It Began With a Crash
There were many victims of America's Great Depression in 1929. But in 1933 an out of work architect named Alfred Mosher Butts invented a game that would lift the spirits of millions.
Hailing from Poughkeepsie, New York, Butts had taken to analyzing popular games, defining three different categories: number games, such as dice and bingo; move games, such as chess and checkers; and word games, such as anagrams. He also noted, "...there is one thing that keeps word games from being as popular as card games: they have no score."
Attempting to combine the thrill of chance and skill, Butts entwined the elements of anagrams and the classic crossword puzzle into a scoring word game first called LEXIKO. This was then refined during the early 1930s and 1940s to become CRISS CROSS WORDS.
The SCRABBLE game is born
Legend has it Butts studied the front page of "The New York Times" to make his calculations for the letter distribution in the game. This skilled, cryptographic analysis of our language formed the basis of the original tile distribution, which has remained constant through almost three generations and billions of games.
Nevertheless, established game manufacturers unanimously slammed the door on Butts' invention. It was only when Butts met James Brunot, a game-loving entrepreneur, that the concept became a commercial reality.
Together they refined the rules and design and then, most importantly, came up with the name SCRABBLE - a word defined as 'to grasp, collect, or hold on to something'; and a word that truly captured the essence of this remarkable concept. And so the SCRABBLE Brand Crossword Game was trademarked in 1948.
Words Don't Always Come Easily...
Pushing on, the Brunots rented a small, red, abandoned schoolhouse in Dodgington, Connecticut. Along with some friends, they turned out 12 games an hour, stamping letters on wooden tiles one at a time. Only later were boards, boxes, and tiles made elsewhere and sent to the factory for assembly and shipping.
In fact, the first four years were a struggle. In 1949 the Brunots made 2,400 sets and lost $450. Nevertheless, the SCRABBLE game gained slow but steady popularity among a handful of consumers.
Then in the early 1950s, legend has it, that the president of MACY'S discovered the game while on vacation and ordered some for his store. Within a year, the SCRABBLE game was a 'must-have' hit, to the point that SCRABBLE games were being rationed to stores around the country!
In 1952, the Brunots licensed Selchow & Righter Company, a well-known game manufacturer, to market and distribute the games in the United States and Canada. Selchow & Righter stepped up production to meet the overwhelming demand for the SCRABBLE game. In 1972, Selchow & Righter purchased the trademark from Brunot, thereby giving the company the exclusive rights to all SCRABBLE Brand products and entertainment services in the United States and Canada. One of the game's first shrewd moves...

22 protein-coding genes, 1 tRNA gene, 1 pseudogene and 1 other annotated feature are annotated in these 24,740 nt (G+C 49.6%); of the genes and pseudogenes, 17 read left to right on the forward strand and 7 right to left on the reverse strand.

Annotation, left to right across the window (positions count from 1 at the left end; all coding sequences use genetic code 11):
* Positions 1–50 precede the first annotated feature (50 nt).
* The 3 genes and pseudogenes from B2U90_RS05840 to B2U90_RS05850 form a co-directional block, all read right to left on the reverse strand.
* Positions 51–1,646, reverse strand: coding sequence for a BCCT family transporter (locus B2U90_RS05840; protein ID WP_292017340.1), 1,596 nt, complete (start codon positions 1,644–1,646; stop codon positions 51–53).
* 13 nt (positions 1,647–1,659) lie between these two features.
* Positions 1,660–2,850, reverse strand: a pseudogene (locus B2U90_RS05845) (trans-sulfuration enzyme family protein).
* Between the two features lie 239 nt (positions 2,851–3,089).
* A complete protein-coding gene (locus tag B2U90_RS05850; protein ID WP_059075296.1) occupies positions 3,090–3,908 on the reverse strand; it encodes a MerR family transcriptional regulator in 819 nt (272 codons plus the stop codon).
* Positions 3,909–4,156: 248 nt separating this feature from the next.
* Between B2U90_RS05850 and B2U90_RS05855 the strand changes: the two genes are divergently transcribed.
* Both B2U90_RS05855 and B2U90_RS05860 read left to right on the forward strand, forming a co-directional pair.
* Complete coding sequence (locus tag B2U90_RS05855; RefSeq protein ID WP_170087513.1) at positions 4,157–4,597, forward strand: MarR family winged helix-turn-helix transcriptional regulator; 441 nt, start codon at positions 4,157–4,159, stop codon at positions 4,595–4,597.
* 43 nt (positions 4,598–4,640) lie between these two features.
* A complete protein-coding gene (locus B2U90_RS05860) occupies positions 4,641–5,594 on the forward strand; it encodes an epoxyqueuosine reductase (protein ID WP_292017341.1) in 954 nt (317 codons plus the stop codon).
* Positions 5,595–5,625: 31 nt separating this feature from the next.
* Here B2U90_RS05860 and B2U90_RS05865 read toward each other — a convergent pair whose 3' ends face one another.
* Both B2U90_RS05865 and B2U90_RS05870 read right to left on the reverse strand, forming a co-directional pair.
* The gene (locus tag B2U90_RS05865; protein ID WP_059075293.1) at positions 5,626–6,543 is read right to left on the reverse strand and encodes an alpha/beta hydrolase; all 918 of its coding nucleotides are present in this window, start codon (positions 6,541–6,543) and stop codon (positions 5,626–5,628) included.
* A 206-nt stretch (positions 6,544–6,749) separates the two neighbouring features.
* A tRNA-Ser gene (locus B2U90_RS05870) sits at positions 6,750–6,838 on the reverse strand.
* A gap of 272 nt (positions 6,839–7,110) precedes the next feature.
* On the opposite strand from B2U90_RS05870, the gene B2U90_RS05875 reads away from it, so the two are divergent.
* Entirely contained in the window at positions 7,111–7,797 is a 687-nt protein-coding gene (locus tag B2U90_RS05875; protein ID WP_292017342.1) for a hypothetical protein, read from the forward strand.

By 1986, Selchow & Righter was sold to COLECO Industries, who had become famous as the manufacturers of the Cabbage Patch Dolls. Yet three years later, COLECO declared bankruptcy, and its primary assets - most notably the SCRABBLE game and PARCHEESI™ - were purchased by Hasbro, Inc., owner of the Milton Bradley Company, America's leading game manufacturer.
Today the SCRABBLE game is found in three of every five American homes, ranging from a Junior edition to an Electronic Scoring edition with many versions in between including: standard, deluxe, and travel-sized games.
Like chess and bridge, competitive SCRABBLE game play is hugely popular and continues to add players every year.
Each year, the North American SCRABBLE Players Association (NASPA) hosts a National SCRABBLE Championship in a major U.S. city. The tournament attracts more than 500 highly-skilled and competitive adult SCRABBLE players who compete in 31 rounds of one-on-one play over a five day period.
The NASPA has thousands of players with official tournament ratings who compete in weekly competitions at sanctioned clubs across the U.S. and Canada. You can get involved and find out more about the NASPA by visiting scrabbleplayers.org.
The Challenge Continues...
Whatever the stakes, at home or locking intellectual horns in a tournament, competitive players are able to check and challenge their SCRABBLE words using Merriam-Webster's "Official SCRABBLE Players Dictionary."
The fifth edition of the dictionary was released in 2014, and has added more than 5,000 words since its last update. One notable word that was added was "GEOCACHE", a word chosen by fans in the SCRABBLE Word Showdown which took place on Facebook in 2014.
For school aged SCRABBLE enthusiasts, The National School SCRABBLE TOURNAMENT brings together contestants from across the U.S. and Canada, unearthing the youngest rising SCRABBLE stars. Students who compete in the tournament are generally members of a school SCRABBLE club where they learn the rules of the game, practice their vocabulary, and learn the benefits of teamwork.
Parents, teachers, and coaches can go to www.schoolscrabble.us to learn more about the event and to register students for the tournament, held annually in the spring.
The SCRABBLE game has also reached a new community of players in the digital age with digital versions of the game from Hasbro licensee Electronic Arts. Available on Facebook, iPhone, iPad, and Android devices, these digital versions are a continuing testament to Alfred Mosher Butts and his wonderful game of words.
SCRABBLE, the associated logo, the design of the distinctive SCRABBLE brand game board, and the distinctive letter tile designs are trademarks of Hasbro in the United States and Canada and are used with permission. © 2014 Hasbro. All rights reserved.